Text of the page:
Mental health in the insurance broking profession

The importance of mental health in financial services cannot be overstated and it is something that affects businesses as much as individuals who have mental illnesses.

NIBA Young Professional Broker of the Year, Craig Anderson of Austbrokers believes in having authentic conversations around the topic, he says, “For me is doesn’t really matter how the conversation is started – provided it is thoughtful and genuine. Things have come a long way over the last decade and events like RUOK Day form a great opportunity to begin a conversation that could change someone’s life.”

One in five people in Australia are now living with a mental health disability. Australian Bureau of Statistics data shows that 45 per cent of people will experience a personal mental health disorder challenge in their lifetime. Anderson stresses that it is incredibly important that the insurance broking industry fosters mentally healthy workplaces, “We are in a high pressure profession that can lead to significant levels of stress at a variety of times throughout the year. We spend so much time together that often colleagues are best placed to notice changes in behaviour. ”

“Apart from the clear benefits to employees that a mentally healthy workplace provides, it also benefits the employers. Studies show a significant return on investment in mental health in the workplace by reducing presentism, improving the organisations social impact and engaging staff on levels previously not touched.” Many mental illnesses go untreated. More than 50 per cent of people with mental illness do not access any treatment, according to the Australian Institute of Health and Welfare. It has been shown that, when left untreated, mental illnesses can lead to significant financial burdens for employers. Poor mental health costs Australian businesses about $10.9 billion every year due to absenteeism, reduced workplace productivity and compensation claims.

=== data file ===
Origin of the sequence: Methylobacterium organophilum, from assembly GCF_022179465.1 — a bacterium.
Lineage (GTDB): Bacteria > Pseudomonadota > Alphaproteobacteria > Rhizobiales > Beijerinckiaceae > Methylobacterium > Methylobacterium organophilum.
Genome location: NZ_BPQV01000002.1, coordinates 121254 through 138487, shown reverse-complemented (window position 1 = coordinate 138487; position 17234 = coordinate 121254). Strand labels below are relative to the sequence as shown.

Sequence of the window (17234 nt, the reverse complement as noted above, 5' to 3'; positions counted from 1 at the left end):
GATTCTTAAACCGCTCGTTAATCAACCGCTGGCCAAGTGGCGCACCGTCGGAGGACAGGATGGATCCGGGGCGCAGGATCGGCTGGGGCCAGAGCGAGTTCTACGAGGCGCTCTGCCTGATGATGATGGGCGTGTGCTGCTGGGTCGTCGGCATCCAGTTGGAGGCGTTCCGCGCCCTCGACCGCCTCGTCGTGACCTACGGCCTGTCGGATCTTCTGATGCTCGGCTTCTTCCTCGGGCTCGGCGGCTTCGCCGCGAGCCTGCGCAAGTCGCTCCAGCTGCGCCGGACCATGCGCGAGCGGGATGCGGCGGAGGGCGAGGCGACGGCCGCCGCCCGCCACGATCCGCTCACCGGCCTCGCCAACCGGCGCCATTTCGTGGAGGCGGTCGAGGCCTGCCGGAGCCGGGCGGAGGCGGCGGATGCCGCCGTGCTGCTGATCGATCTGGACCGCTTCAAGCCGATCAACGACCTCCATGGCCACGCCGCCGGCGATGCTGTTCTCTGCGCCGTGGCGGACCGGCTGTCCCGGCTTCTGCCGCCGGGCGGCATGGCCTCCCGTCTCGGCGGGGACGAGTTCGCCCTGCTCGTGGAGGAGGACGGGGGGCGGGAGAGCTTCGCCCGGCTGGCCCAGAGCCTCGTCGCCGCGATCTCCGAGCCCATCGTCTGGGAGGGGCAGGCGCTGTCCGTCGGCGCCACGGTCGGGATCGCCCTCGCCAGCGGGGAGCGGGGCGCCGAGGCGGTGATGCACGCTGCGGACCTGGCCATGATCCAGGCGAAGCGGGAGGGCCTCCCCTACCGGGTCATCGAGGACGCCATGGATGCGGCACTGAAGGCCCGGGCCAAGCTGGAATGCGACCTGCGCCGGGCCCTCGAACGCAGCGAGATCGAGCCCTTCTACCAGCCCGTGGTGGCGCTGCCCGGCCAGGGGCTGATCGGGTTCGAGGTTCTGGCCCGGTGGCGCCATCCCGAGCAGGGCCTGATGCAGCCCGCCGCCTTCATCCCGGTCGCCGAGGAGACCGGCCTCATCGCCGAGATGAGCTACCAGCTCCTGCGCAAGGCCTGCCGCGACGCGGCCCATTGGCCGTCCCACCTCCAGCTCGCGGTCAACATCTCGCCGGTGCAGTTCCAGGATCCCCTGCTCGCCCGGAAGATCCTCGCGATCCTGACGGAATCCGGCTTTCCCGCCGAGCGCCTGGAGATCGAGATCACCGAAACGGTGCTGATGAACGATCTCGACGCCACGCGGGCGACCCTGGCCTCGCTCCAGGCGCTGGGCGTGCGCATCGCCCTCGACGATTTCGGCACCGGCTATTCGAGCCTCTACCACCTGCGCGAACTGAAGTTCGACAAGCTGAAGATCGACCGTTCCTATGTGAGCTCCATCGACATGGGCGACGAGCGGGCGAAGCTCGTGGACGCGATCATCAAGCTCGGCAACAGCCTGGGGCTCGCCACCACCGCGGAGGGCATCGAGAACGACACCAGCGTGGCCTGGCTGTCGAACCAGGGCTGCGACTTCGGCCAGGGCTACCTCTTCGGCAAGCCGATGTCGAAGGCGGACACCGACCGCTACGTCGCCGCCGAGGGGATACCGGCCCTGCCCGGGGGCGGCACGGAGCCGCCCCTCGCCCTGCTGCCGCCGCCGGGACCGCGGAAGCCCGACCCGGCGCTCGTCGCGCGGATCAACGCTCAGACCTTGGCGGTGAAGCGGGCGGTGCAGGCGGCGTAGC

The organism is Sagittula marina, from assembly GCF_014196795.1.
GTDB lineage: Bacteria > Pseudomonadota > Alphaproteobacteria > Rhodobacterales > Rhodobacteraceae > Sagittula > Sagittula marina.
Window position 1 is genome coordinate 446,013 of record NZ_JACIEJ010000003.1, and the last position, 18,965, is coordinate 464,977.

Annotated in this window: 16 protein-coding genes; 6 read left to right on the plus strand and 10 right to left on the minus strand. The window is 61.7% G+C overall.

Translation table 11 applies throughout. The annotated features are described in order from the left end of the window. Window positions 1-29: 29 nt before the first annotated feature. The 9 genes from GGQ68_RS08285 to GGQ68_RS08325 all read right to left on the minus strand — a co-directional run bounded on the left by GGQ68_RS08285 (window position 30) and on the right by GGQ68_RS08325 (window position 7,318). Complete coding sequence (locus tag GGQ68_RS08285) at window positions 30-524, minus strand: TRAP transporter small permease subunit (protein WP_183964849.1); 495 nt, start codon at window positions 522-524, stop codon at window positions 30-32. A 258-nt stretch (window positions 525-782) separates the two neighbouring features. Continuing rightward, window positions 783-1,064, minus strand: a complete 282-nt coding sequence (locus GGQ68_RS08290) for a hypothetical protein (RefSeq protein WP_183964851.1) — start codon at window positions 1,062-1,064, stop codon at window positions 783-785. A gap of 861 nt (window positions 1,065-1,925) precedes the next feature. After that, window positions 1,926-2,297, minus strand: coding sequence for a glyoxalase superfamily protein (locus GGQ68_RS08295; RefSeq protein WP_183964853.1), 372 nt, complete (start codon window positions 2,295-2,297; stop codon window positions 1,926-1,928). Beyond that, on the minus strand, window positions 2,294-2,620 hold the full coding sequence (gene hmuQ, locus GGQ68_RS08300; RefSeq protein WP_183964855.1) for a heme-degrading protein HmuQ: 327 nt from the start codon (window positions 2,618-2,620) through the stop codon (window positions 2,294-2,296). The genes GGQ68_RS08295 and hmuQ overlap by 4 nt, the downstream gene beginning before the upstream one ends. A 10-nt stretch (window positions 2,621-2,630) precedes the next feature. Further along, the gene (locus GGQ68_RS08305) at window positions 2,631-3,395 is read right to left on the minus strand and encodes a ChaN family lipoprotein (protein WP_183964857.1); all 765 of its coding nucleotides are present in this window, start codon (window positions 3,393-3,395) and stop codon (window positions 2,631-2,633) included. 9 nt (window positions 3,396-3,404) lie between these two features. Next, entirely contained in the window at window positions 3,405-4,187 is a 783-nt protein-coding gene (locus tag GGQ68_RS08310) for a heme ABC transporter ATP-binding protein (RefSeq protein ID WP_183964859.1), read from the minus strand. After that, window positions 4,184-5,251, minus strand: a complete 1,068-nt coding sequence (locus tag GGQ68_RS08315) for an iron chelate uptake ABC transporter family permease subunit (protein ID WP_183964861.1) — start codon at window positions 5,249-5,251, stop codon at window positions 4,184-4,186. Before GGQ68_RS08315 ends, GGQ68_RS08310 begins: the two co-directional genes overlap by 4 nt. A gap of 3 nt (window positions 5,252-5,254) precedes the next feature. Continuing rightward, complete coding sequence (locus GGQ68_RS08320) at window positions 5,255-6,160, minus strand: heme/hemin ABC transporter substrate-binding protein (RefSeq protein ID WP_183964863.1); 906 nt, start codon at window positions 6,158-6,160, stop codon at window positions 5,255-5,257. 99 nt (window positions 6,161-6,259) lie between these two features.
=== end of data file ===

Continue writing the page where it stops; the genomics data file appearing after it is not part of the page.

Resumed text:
JLT and Austbrokers hosted a powerful talk on mental health as a part of the Dive In Festival to encourage meaningful, practical action to inspire positive change. It was discussed at the event that mental health in the workplace is the last and most difficult frontier for the issue.

He opens up about his own struggles, “I was diagnosed with Clinical Depression when I was 21 years old. I was lucky enough to have a fantastic support network of family and colleagues who noticed I hadn’t been myself for months and encouraged me to seek help. I immediately started researching the treatments available and after trying most I have found a balance that seems to work for me.”

Understanding how lucky he was motivated him to advocate for the issue, “I was blessed to have such a great support network around me when I needed it most and realising this isn’t the case for a lot of people – so it is very important to reduce the stigma surrounding mental health issues so people feel conformable discussing it. I have received a lot of assistance from various amazing organisations (including my employers) over the years and I feel this is the best way I can thank them. I still think there is a misconception that it is a sign of weakness which couldn’t be further from the truth.”

He goes on to say that he found the insurance broking profession to be very supportive, “I have been honest with all of my employers and the reaction has been exclusively positive which is a credit to the industry as a whole.”